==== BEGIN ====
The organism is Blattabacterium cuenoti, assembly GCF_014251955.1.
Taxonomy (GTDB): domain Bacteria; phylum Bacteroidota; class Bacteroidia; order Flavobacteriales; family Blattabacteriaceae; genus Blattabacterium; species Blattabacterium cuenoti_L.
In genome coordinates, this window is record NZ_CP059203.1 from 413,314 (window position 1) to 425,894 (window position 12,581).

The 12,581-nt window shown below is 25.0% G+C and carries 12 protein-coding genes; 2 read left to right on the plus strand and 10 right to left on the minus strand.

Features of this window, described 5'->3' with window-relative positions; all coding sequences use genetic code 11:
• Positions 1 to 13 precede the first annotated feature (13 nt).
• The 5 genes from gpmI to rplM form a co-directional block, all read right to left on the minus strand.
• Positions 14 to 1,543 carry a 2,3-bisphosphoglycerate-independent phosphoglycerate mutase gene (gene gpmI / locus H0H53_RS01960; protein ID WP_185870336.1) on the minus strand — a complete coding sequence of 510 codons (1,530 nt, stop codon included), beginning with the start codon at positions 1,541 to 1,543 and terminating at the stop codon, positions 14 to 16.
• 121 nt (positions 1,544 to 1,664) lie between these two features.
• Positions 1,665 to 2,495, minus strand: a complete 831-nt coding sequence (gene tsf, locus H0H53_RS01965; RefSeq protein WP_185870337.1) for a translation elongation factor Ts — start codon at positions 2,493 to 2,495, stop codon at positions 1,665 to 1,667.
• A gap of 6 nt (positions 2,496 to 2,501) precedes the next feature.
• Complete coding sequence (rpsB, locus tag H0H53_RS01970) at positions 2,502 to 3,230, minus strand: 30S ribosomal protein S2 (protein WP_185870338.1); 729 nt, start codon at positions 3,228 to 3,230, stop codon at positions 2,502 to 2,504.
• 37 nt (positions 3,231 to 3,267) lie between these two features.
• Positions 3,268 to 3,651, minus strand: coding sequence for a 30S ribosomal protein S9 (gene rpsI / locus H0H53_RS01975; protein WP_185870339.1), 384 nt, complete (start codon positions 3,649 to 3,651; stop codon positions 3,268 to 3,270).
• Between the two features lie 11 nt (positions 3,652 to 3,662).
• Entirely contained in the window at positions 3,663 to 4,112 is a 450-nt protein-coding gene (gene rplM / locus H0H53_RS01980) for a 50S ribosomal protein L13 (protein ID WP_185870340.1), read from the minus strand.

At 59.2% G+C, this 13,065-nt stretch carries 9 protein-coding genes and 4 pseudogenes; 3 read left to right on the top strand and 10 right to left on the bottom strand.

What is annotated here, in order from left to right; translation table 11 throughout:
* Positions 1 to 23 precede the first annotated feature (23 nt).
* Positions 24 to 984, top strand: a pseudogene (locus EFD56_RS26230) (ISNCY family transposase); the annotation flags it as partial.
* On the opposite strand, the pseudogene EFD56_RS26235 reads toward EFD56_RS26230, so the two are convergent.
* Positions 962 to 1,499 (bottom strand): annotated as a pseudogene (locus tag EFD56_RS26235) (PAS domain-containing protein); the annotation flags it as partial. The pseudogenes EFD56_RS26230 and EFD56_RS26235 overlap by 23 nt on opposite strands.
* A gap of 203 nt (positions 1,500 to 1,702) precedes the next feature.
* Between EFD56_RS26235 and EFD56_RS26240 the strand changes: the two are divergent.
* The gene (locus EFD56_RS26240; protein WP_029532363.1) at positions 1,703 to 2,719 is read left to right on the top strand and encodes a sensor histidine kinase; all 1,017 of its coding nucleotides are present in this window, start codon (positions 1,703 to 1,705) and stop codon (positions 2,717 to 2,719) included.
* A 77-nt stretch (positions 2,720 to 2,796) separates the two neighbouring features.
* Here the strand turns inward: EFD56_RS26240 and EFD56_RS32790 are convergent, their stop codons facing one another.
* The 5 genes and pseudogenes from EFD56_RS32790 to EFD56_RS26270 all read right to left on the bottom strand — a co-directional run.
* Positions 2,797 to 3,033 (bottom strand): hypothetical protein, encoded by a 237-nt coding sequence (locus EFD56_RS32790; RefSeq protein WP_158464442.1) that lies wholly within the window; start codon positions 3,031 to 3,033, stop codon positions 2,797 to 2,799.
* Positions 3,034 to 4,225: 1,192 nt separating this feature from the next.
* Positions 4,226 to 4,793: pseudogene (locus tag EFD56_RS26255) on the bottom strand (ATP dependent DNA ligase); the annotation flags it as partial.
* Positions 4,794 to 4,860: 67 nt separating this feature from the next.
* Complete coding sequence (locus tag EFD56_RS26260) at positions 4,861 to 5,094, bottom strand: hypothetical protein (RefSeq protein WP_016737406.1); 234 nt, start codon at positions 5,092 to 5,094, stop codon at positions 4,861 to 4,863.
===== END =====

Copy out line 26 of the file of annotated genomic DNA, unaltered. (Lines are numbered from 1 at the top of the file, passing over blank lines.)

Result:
* A 77-nt stretch (positions 2,720 to 2,796) separates the two neighbouring features.